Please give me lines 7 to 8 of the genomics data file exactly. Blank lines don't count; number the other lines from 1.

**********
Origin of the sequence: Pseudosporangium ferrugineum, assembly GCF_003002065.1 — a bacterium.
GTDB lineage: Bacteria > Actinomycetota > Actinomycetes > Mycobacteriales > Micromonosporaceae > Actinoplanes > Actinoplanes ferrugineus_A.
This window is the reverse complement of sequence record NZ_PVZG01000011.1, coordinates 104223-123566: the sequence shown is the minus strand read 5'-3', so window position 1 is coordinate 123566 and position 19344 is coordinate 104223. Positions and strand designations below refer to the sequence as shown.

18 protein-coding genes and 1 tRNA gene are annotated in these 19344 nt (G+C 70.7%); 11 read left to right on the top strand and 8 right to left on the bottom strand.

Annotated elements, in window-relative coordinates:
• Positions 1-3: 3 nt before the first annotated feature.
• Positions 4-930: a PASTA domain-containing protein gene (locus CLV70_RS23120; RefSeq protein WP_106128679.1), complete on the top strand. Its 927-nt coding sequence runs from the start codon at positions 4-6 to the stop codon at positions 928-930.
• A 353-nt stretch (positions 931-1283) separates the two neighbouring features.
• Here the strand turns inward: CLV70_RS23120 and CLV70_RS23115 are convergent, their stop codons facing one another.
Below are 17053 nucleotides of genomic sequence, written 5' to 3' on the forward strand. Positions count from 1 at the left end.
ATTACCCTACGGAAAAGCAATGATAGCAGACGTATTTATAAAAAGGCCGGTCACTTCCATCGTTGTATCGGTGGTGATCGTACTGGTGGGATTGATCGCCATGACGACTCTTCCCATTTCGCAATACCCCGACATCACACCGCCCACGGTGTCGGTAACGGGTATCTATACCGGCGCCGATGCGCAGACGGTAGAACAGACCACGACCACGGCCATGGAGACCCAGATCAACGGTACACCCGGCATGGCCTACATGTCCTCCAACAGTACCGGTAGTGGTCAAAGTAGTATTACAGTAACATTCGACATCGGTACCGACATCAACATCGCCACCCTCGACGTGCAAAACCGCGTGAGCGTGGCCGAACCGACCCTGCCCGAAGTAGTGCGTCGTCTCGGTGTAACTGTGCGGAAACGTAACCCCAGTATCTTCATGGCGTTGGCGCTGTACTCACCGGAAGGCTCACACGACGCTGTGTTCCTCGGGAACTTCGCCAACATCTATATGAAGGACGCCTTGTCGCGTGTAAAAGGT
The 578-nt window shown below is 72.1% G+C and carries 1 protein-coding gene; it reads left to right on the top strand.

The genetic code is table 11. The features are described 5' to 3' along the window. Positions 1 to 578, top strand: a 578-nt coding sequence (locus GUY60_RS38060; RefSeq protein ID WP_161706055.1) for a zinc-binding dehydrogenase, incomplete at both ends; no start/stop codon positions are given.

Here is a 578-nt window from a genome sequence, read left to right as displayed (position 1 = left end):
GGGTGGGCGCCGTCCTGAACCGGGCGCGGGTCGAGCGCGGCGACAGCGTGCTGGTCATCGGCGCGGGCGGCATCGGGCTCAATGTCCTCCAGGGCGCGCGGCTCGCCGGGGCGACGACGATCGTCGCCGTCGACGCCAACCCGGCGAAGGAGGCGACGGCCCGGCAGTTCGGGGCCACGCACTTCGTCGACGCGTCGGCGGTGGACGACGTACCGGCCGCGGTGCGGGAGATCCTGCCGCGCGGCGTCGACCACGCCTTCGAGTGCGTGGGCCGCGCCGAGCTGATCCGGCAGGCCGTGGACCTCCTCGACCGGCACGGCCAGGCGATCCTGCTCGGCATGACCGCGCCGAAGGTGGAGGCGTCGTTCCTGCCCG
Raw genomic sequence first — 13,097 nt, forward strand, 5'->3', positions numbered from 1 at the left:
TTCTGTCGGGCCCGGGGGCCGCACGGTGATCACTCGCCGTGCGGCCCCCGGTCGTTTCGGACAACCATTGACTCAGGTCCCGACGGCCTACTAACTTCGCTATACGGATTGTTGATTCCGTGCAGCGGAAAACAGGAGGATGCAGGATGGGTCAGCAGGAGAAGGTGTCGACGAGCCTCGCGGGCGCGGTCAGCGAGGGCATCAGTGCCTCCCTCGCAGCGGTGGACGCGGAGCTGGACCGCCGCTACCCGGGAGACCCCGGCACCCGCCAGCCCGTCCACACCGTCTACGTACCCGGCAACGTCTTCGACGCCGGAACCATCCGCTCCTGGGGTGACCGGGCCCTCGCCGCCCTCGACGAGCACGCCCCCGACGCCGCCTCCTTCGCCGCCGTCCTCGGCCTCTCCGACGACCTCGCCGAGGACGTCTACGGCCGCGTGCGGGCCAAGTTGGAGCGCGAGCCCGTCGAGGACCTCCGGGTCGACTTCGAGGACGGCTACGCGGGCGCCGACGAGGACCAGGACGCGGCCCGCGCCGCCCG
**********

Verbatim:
• Positions 4-930: a PASTA domain-containing protein gene (locus CLV70_RS23120; RefSeq protein WP_106128679.1), complete on the top strand. Its 927-nt coding sequence runs from the start codon at positions 4-6 to the stop codon at positions 928-930.
• A 353-nt stretch (positions 931-1283) separates the two neighbouring features.